Artist of the Week: Lisa O’Donnell

Artist of the Week: Lisa O’Donnell

PopUp Painting’s ‘artist of the week’ is PopUp team member Lisa O’Donnell. Lisa O’Donnell is an Irish artist based in London. She studied her MA Fine Art at Central St.Martins and has a studio in North East London.

O’Donnell’s practice predominantly takes the from of painting however she sometimes makes work in other media including Polaroid photography and video animation.

Lisa O’Donnell’s practice explores history through painting in parallel to our process of storing memories. Contemplating both the private and the political, the initial subject matter most frequently comes from archives of photographs and newspapers as well as being influenced by oral histories and stories she collects. Recent projects have developed from images collected from newspaper, cultural and historical archives focusing on the Irish Diaspora in London and New York during the 70’s, 80’s and early 90’s. She explores the mnemonic possibilities of painting by focusing on three key areas: working form the archive, memory and identity in relation to exploring her present day experience through contemplating the recent past. These paintings made from archived photographic images explore personal experiences and history entwined in the broader social/historical context. Her work does not so much document history as give new life to moments of the past.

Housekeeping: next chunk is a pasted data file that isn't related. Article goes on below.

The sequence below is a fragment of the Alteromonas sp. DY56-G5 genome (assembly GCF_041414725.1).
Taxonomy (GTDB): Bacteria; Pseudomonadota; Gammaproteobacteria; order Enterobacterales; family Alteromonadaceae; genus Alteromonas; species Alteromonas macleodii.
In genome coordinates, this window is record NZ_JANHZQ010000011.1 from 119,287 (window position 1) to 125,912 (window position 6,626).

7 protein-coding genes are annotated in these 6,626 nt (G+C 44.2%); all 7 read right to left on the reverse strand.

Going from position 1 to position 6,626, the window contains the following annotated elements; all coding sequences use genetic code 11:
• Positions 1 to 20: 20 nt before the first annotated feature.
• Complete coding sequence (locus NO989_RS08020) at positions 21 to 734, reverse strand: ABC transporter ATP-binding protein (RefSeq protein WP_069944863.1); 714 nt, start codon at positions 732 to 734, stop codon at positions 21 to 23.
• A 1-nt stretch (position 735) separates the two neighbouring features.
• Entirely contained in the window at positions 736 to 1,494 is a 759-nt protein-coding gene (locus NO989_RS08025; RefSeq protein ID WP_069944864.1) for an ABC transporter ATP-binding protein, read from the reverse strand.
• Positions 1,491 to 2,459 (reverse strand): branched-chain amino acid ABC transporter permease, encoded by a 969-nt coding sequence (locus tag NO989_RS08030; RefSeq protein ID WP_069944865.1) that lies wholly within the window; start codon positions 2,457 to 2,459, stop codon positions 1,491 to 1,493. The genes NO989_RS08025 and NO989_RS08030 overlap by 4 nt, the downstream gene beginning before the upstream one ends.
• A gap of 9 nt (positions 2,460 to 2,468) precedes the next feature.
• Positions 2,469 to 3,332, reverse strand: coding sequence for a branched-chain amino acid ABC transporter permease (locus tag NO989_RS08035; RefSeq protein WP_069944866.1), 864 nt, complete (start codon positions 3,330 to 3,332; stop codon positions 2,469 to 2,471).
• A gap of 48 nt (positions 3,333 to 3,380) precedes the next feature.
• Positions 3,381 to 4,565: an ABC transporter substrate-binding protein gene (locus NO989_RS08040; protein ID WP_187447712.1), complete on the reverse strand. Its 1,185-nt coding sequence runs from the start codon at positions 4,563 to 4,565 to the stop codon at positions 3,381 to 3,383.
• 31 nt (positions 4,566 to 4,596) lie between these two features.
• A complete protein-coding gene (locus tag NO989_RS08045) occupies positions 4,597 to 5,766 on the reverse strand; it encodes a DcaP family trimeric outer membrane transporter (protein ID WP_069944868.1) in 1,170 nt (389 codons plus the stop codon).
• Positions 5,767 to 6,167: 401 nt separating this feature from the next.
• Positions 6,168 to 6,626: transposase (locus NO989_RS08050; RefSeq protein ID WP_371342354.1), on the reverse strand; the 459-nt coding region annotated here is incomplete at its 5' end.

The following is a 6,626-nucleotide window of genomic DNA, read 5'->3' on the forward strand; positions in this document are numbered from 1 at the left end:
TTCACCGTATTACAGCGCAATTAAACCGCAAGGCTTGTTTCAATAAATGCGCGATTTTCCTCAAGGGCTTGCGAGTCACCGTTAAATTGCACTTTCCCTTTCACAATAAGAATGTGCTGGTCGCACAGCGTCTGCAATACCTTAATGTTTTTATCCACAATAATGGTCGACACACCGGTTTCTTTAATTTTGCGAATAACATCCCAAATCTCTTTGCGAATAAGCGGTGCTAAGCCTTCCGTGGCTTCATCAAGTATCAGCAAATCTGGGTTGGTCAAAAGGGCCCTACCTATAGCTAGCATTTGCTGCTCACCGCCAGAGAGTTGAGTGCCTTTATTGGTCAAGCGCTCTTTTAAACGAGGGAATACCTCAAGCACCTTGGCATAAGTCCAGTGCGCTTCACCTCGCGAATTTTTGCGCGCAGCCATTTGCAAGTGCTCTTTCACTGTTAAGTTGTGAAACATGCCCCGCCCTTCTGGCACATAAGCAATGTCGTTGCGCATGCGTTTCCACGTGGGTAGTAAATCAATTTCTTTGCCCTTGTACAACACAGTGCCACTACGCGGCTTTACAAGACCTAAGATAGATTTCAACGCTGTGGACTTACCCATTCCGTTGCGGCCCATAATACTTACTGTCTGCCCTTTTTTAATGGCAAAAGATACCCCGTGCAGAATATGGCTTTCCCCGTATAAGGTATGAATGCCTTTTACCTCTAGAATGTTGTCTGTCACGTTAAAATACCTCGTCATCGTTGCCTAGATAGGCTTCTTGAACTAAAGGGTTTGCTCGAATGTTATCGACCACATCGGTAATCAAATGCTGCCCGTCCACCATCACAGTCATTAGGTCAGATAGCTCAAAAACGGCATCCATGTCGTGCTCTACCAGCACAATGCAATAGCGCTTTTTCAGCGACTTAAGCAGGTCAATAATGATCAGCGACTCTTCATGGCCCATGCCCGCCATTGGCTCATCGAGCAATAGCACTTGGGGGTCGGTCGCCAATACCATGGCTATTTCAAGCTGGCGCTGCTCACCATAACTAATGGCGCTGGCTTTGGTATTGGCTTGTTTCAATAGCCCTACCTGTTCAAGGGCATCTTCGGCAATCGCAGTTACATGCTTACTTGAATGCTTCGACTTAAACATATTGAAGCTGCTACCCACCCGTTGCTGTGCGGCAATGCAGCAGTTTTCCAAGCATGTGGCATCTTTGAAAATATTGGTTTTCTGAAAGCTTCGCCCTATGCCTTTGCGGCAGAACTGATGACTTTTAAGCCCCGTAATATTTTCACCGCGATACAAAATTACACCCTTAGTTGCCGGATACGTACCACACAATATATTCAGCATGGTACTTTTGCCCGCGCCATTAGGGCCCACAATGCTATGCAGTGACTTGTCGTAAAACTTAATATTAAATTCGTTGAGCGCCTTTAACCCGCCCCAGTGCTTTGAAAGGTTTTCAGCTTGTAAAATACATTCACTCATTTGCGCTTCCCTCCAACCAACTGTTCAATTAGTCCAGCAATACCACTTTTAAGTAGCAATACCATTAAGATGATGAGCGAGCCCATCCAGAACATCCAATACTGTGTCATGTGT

One of the central issues of her practice is the mnemonic possibilities of painting. She explores the similarities between painting, memory and history in relation to having a free hand in terms of its selective capabilities, abstractness, fluidity, as well as

creative license. With her work she pushes the boundaries in terms of how much narrative, can be contained the further the images are abstracted and absorbed into the painting. She is interested in the blurring and sometimes subconscious editing that takes place in

relation to story telling and historical documentation from the past and the images, signifiers and elements that break through as well as the ones that are left behind.She also uses abstract elements and specific colour studies as a way to pull the figurative work apart, while at the same time bringing a connective element to groupings of work. Some

of the colour line studies have developed as a physical and time based map of making the paintings, with each line made using a colour from the figurative work.

Check out Lisa’s website here:

We will be featuring Lisa’s work all week on Facebook and Twitter, so keep an eye out for more about the artist there, but in the meantime here are some of our favourite works by the artist:


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